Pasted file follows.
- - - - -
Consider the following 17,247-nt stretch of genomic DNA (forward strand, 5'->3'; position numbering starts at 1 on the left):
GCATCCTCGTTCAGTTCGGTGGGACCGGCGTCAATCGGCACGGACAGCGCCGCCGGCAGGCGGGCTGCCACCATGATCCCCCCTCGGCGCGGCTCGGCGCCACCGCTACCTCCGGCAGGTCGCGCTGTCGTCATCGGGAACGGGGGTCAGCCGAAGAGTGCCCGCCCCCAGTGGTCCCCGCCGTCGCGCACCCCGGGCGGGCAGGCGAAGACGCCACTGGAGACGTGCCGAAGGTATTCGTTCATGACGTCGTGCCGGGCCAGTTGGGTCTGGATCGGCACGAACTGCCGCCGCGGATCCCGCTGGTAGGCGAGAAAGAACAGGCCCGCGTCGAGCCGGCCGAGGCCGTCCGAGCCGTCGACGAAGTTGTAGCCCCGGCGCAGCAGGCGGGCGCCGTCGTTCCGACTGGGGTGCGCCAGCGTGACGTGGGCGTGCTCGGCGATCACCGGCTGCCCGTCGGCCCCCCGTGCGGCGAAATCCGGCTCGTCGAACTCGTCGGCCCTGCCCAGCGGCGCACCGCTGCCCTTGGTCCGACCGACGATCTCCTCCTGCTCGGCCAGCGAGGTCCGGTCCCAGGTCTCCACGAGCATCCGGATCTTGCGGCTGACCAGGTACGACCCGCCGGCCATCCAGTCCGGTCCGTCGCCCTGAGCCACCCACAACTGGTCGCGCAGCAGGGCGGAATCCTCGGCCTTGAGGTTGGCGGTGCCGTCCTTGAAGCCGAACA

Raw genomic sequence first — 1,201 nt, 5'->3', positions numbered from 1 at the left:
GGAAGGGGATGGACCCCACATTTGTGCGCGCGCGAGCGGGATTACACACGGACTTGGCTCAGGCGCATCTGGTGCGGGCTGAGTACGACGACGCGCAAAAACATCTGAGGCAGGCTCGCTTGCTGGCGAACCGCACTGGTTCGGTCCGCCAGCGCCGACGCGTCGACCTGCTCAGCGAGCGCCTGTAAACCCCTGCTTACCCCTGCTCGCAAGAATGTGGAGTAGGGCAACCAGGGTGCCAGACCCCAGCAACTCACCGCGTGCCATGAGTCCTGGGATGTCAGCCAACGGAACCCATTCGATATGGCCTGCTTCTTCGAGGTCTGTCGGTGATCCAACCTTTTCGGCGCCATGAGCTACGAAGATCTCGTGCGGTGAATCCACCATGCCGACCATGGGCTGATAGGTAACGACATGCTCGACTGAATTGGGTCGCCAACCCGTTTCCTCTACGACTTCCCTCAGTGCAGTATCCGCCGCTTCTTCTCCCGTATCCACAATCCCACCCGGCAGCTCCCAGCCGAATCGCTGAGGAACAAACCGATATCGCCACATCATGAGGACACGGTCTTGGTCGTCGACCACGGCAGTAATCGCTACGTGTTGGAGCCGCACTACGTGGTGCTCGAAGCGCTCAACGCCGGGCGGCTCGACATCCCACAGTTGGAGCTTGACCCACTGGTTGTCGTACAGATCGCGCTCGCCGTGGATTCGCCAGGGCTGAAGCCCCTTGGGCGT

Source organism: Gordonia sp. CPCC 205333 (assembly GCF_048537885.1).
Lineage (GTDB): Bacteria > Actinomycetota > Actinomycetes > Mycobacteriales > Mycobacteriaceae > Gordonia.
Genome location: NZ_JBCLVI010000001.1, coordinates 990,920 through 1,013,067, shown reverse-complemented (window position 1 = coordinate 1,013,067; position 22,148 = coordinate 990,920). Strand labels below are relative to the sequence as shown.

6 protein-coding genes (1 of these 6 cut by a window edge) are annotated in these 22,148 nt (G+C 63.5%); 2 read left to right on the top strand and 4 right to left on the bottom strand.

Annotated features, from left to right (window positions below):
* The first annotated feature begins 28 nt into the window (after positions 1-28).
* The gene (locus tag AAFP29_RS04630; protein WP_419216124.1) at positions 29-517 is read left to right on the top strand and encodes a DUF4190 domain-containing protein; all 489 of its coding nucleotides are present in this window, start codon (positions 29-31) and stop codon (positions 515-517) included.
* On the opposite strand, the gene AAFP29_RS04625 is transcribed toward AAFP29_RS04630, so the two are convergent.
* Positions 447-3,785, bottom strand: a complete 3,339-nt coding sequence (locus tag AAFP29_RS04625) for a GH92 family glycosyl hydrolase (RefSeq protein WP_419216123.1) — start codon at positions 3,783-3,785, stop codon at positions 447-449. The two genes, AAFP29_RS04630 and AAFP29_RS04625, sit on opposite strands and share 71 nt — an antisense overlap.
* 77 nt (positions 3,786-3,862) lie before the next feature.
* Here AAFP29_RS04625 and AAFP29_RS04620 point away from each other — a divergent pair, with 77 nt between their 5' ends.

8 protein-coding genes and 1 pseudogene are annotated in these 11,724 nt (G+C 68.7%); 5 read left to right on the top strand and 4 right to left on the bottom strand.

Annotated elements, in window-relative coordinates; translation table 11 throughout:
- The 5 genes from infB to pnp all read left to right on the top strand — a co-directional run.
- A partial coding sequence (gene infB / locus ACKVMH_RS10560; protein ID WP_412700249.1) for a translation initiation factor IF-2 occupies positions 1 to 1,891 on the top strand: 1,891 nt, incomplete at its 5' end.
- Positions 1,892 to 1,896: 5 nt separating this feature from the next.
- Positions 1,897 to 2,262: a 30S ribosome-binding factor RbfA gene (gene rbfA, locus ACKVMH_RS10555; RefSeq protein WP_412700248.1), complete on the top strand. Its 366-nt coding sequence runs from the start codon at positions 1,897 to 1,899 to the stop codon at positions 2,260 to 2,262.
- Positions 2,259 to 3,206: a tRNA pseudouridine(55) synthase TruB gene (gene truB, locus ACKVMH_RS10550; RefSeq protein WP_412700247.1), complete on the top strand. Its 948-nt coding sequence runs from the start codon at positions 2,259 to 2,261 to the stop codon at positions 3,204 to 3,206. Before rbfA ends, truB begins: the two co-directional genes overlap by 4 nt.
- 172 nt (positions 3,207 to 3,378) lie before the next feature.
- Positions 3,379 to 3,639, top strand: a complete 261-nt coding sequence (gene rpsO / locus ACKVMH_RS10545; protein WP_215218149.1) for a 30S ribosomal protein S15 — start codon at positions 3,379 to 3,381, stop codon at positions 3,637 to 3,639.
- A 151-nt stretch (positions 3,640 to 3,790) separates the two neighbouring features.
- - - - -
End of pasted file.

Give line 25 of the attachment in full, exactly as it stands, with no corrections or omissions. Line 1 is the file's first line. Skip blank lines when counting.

- A 151-nt stretch (positions 3,640 to 3,790) separates the two neighbouring features.